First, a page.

This dialectic is most dynamically realised in Ufan’s Relatum – The Shadow of the Stars, a circular arena walled by steel plates, within which seven stones sit atop a pool of bright white limestone and gravel, that is accented by painted gray shadows. The overwhelming sensation of the blaring white of the limestone and marble imposes its luminosity upon the viewer and disarms him. As the viewer approaches the stones, he becomes increasingly aware of tactility, hearing the crunching of gravel beneath his feet, in contrast with the lightness of his steps, as he feels the gravity of the stones he encounters. The realisation that the dark shadows, projected onto the white limestone and marble, have been painted by hand might provoke the viewer to contemplate the artist’s mediation between nature and artifice. While the visibly painted shadows are clearly representative (of shadow), the overall economy of the image does not mimetically belong to the world of objects, but rather, it draws attention to the quality of the ‘figurable’ in itself, through the event of virtus. This term theorist Georges Didi-Huberman identifies to suggest a loosened grip on the habitually adopted conditions of visible knowledge that in turn, shift the mind away from a univocal sense of reading, towards entire constellations of meaning. As the viewer is drawn closer towards and deeper into the artwork, and into a contemplative state, he shifts away from the optic towards the haptic regime, even, perhaps, engaging with the artwork through touch itself.

In such an instance as that in Relatum – The Shadow of the Stars where we encounter, in a visual moment, ‘figurability’, we might better understand Lee’s ‘world as it is’, which seeks to free ‘what is there’ from representativeness by releasing the art object as well as the situation. This would allow for a genuine encounter with ‘figurability’ in its anonymous state, so that the intrinsic meaning or ‘what was not visible’ becomes easy to see. This intrinsic meaning is open to interpretation, for as Ufan’s essay, Light and Darkness (1982) notes:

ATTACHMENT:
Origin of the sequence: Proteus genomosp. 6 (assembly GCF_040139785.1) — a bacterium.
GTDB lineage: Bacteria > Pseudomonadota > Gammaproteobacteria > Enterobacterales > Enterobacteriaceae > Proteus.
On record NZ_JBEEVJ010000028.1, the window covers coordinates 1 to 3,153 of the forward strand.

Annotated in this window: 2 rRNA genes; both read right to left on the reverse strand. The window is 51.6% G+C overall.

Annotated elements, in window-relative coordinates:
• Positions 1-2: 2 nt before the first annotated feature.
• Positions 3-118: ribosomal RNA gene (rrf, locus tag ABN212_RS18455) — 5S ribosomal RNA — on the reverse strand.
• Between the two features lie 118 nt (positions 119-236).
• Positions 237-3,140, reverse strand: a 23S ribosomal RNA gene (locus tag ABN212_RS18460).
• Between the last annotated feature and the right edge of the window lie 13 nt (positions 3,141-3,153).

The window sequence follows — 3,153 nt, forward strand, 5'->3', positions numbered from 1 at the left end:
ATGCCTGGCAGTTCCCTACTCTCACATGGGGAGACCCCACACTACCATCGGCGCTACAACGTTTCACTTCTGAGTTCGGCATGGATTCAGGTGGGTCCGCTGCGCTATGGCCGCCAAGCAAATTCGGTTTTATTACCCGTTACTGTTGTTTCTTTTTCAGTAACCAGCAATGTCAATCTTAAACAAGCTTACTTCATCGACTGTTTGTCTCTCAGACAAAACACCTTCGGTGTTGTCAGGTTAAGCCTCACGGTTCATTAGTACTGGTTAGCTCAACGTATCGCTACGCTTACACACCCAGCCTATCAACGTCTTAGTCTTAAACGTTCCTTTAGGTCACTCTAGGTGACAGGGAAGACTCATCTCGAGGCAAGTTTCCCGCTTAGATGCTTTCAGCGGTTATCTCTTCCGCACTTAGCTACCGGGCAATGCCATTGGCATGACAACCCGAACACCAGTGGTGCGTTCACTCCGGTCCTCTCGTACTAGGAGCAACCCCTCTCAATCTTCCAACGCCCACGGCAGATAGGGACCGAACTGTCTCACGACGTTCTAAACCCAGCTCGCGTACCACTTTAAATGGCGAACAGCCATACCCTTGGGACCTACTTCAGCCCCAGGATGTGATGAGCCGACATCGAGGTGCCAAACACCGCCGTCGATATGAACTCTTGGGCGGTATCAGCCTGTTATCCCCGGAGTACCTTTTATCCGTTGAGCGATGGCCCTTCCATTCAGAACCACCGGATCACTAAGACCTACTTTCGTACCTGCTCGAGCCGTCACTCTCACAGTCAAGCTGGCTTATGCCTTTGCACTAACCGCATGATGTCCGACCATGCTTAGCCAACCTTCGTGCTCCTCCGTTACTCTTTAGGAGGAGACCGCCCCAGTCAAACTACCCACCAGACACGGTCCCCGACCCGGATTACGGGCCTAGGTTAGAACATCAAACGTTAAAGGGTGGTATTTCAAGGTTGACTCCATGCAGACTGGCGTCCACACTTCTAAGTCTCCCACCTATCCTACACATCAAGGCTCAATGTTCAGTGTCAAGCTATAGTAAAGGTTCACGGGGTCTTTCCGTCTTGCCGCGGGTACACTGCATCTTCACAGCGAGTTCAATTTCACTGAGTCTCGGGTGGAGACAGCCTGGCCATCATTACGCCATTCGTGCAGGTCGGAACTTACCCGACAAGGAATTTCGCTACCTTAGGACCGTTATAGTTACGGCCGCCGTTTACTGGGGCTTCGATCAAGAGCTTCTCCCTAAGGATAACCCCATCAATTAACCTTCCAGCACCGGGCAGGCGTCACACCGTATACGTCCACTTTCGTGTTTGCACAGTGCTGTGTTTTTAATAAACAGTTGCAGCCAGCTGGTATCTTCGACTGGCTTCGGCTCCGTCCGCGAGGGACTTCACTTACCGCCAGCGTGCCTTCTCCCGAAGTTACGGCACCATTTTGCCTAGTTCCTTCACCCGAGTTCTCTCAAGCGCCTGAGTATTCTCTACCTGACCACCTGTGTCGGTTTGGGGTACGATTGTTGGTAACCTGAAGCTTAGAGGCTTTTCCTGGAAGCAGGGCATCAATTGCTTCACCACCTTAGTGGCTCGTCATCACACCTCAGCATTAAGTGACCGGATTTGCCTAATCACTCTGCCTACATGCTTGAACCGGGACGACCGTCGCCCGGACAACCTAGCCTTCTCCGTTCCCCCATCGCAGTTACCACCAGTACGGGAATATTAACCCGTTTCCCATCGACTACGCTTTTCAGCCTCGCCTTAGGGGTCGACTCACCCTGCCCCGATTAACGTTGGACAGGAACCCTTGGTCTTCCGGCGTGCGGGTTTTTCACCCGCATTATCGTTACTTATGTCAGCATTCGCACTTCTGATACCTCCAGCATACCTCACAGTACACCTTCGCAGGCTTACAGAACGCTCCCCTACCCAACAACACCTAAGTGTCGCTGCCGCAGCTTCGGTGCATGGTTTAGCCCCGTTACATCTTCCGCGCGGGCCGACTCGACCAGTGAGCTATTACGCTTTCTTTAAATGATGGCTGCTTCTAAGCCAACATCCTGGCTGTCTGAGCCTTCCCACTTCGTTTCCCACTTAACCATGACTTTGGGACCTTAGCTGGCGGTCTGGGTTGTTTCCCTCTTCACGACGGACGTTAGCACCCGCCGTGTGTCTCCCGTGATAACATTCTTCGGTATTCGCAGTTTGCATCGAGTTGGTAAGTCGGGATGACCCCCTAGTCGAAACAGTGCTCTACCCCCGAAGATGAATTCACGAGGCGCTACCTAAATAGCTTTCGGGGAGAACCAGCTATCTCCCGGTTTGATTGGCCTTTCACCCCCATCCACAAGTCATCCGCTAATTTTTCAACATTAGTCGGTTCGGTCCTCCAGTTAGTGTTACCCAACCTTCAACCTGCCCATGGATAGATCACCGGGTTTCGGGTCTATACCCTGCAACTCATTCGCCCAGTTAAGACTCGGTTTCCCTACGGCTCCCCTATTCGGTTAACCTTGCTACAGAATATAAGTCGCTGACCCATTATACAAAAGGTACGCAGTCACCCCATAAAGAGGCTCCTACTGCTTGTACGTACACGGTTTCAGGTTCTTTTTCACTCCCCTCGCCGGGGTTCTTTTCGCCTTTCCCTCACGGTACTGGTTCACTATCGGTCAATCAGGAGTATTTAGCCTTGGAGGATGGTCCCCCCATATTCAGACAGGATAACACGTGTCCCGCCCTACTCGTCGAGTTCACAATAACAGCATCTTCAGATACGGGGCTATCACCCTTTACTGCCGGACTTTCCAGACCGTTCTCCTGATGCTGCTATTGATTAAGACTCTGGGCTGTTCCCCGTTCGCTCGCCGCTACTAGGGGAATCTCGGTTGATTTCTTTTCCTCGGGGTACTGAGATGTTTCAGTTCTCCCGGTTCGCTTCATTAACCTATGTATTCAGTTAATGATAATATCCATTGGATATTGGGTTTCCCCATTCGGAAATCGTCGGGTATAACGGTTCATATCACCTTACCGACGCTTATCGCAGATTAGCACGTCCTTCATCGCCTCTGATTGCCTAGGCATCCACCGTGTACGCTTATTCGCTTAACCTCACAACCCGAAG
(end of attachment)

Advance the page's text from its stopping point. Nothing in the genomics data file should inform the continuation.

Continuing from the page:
‘Monet saw infinity in the endless changes of outdoor light. Junichiro Tanizaki saw infinitely in subtle shadows.(…) Both men were interested in changes and shifts in light and darkness rather than the existence of consciousness or objects.’

What matters is not the individualised meanings, but rather, the possibility of unifying light and shadow in such a way that things resonate with one another, and assume a space that transcends physical objects. Not only does the viewer transcend the world of objects, but also, the sculpture transcends its object-hood. Furthermore, as one begins to see this object beyond the category of ‘sculpture’ and instead, sees it for its exhilarating qualities, in the virtual/tactile sense, one comes to see and touch the work. What Lee Ufan’s work does, particularly in relation to the Château, is interventionist: the work denounces Kantian aesthetics and its focus on a universal beauty recognisable instantaneously and artificially through beautiful appearances (whose theory of forms derives from a theory of optics). Such sculptures instead place value on the more profound sensation of aliveness, which derives from a theory of the haptic and must be experienced through an encounter with depths in space.

Main image: Lee Ufan, Relatum – The Shadow of the Stars, 2014, circle 40 m. diameter; 37 steel plates 300 × 120 × 1.5 cms; 7 stones 130 × 130 × 125 cms, 105 × 120 × 110 cms, 152 × 140 × 150 cms, 179 × 220 × 230 cms, 175 × 270 × 160 cms, 182 × 185 × 181 cms, 200 × 180 × 160 cms; limestone gravel, marble (photo: Lauren Xandra)

Lee Ufan Versailles, Château de Versailles, 17 June – 2 November 2014.

Lee Ufan Museum, Naoshima, Japan

Aurora Corio